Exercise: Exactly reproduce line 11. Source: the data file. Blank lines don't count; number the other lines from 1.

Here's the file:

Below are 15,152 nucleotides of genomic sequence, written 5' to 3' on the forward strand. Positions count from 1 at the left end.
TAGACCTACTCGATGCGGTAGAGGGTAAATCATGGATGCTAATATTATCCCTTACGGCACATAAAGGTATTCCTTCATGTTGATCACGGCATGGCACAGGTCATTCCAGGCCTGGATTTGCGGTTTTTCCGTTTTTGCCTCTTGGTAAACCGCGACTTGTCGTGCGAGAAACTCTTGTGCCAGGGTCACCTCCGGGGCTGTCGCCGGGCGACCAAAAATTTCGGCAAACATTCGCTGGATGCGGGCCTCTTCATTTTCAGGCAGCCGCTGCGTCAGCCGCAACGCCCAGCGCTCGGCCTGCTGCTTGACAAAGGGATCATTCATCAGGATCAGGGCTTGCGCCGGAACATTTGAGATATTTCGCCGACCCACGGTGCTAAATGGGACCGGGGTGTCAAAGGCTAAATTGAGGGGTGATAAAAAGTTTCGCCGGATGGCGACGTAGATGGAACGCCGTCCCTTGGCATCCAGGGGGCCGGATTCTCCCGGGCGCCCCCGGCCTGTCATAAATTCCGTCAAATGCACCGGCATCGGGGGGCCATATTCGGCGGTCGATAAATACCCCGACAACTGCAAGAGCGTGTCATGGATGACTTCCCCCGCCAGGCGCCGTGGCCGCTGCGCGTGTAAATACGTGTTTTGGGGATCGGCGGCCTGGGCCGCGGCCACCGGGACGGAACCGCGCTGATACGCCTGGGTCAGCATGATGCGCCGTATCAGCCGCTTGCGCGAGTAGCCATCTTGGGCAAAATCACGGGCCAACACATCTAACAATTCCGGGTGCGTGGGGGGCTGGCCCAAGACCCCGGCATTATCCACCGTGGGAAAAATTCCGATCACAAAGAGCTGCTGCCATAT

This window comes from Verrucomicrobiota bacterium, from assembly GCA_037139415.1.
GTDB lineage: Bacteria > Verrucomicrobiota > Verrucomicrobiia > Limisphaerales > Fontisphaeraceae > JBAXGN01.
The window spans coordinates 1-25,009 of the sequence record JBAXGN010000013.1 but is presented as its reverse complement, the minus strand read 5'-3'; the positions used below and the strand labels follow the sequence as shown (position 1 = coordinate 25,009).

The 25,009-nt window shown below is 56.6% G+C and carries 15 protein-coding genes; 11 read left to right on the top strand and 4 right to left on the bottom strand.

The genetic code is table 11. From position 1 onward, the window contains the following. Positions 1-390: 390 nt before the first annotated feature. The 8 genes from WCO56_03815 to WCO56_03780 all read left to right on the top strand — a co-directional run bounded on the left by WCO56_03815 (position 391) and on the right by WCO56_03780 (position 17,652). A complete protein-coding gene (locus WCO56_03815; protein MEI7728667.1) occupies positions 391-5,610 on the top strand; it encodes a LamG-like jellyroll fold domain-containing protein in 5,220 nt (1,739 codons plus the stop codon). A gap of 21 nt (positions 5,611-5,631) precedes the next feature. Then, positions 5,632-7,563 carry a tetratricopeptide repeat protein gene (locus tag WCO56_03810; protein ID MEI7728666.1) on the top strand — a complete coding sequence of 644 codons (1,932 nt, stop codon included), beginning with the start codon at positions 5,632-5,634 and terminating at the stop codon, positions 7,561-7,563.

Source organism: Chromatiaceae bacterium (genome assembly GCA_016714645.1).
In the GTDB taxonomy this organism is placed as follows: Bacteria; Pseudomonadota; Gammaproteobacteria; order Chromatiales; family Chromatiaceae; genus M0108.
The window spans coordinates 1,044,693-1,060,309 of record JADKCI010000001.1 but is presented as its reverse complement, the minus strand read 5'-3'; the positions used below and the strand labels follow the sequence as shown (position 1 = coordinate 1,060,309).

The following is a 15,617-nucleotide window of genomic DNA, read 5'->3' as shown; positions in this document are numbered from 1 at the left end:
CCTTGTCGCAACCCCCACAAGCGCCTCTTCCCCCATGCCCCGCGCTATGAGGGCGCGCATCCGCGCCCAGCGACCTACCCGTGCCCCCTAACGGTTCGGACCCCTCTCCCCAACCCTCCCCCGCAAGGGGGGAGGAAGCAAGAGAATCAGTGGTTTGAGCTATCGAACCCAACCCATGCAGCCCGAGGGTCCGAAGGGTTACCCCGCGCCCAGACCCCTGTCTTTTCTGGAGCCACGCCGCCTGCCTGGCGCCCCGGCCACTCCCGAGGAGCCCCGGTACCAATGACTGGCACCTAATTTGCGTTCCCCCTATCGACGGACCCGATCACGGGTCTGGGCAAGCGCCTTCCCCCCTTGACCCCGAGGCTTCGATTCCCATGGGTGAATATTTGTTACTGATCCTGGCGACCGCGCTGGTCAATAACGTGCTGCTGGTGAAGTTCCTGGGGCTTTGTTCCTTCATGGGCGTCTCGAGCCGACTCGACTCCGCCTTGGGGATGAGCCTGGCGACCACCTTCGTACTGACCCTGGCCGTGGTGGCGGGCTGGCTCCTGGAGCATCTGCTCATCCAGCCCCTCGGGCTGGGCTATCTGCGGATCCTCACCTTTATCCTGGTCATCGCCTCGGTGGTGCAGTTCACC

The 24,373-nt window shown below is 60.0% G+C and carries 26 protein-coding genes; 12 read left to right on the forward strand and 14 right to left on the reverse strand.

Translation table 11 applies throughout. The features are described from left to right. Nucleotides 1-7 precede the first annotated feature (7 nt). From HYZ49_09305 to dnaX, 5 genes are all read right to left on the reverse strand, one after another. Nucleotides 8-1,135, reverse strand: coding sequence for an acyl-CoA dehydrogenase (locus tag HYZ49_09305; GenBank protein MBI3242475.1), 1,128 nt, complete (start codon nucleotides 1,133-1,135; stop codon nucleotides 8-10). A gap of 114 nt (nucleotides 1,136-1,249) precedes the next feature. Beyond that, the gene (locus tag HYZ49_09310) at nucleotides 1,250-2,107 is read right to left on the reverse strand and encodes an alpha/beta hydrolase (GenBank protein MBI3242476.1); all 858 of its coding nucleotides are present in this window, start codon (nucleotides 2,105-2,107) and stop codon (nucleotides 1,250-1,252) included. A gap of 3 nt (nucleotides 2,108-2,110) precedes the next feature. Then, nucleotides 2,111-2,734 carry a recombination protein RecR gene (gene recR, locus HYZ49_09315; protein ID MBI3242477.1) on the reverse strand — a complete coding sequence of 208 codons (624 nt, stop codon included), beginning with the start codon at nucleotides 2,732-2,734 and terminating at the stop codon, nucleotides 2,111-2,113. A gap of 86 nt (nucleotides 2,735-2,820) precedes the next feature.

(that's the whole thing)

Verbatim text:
The following is a 15,617-nucleotide window of genomic DNA, read 5'->3' as shown; positions in this document are numbered from 1 at the left end: